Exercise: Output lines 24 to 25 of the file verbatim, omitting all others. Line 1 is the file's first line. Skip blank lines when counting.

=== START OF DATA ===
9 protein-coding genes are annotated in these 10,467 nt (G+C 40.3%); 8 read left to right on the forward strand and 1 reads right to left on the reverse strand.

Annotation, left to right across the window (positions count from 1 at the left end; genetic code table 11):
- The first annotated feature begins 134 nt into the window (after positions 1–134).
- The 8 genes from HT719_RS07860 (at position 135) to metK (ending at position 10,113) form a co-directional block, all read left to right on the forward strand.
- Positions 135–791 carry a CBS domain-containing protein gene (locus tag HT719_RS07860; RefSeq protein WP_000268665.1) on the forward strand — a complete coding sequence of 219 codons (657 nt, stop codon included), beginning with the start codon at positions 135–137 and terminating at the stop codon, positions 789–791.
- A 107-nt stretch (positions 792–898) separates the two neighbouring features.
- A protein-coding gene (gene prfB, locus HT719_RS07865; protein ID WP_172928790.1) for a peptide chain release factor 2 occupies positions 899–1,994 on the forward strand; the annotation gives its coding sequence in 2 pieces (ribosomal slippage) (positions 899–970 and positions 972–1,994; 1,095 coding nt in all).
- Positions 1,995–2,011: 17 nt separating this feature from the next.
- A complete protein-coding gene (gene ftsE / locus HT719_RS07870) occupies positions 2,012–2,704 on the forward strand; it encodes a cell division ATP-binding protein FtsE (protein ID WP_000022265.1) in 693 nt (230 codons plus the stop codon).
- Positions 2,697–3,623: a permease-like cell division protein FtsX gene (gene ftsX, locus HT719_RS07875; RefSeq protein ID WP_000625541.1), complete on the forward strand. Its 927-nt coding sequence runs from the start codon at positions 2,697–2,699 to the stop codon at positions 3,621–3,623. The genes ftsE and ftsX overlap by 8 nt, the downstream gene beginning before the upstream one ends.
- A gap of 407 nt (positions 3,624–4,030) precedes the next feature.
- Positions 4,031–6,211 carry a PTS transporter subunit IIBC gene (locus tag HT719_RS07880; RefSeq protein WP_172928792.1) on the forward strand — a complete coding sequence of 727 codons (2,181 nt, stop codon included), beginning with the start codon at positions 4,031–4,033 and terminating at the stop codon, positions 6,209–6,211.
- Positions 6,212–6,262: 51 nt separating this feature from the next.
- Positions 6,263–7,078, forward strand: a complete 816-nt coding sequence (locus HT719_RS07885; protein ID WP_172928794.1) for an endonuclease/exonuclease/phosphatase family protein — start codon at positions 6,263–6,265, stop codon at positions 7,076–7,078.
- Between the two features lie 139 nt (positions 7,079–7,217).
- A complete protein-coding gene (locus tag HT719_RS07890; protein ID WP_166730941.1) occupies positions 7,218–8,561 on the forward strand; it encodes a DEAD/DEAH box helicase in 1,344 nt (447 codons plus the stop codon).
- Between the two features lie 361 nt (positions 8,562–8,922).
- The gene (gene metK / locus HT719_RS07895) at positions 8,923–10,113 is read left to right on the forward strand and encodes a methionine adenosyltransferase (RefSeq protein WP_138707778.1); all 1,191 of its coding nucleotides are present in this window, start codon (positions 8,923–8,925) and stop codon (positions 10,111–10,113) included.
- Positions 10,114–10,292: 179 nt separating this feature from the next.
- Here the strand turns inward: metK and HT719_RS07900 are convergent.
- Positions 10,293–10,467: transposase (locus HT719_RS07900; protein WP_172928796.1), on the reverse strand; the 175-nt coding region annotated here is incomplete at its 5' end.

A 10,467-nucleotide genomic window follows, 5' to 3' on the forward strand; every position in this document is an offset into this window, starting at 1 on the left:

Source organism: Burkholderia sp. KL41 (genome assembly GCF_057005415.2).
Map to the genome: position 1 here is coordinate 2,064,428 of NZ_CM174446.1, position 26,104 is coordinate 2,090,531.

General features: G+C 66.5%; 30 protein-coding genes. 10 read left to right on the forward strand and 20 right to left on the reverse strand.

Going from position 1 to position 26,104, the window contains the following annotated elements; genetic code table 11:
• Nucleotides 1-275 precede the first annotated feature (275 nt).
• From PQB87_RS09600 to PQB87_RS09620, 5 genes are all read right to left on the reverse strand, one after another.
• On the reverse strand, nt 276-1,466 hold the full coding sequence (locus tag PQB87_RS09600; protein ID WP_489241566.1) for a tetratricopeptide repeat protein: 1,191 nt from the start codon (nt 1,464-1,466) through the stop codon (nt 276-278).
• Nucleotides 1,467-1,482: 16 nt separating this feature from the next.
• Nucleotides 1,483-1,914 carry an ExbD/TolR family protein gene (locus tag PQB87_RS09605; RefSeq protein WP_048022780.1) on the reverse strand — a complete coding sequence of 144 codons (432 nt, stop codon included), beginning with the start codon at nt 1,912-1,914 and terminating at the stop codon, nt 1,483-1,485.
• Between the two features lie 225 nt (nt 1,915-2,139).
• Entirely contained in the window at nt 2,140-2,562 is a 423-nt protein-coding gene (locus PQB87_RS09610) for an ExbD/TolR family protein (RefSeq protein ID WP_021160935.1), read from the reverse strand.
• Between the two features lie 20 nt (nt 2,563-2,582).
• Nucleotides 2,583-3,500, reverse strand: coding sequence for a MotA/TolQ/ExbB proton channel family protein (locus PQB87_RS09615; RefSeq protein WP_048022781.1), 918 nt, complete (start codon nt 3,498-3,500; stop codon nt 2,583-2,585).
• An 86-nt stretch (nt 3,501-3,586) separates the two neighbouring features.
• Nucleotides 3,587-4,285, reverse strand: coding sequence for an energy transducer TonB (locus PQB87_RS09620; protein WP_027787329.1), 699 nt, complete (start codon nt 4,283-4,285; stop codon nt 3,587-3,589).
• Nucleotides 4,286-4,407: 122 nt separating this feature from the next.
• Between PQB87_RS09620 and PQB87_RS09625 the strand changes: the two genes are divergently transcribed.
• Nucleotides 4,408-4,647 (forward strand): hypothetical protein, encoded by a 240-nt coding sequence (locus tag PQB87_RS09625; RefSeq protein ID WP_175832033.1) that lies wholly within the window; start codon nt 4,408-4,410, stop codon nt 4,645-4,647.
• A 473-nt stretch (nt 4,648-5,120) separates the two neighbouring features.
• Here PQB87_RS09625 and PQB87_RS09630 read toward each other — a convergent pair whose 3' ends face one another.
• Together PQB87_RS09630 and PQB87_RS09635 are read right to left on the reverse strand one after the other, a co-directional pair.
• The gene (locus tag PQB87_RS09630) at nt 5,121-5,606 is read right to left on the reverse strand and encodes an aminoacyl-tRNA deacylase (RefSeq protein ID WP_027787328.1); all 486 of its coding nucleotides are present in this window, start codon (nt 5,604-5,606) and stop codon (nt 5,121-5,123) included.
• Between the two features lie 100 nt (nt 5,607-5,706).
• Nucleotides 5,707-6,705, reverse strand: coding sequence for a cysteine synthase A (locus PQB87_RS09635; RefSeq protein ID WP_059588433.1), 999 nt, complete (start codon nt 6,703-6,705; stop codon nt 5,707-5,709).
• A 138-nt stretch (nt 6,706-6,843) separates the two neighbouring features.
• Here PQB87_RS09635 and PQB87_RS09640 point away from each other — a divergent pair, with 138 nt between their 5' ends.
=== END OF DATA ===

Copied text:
Map to the genome: position 1 here is coordinate 2,064,428 of NZ_CM174446.1, position 26,104 is coordinate 2,090,531.

General features: G+C 66.5%; 30 protein-coding genes. 10 read left to right on the forward strand and 20 right to left on the reverse strand.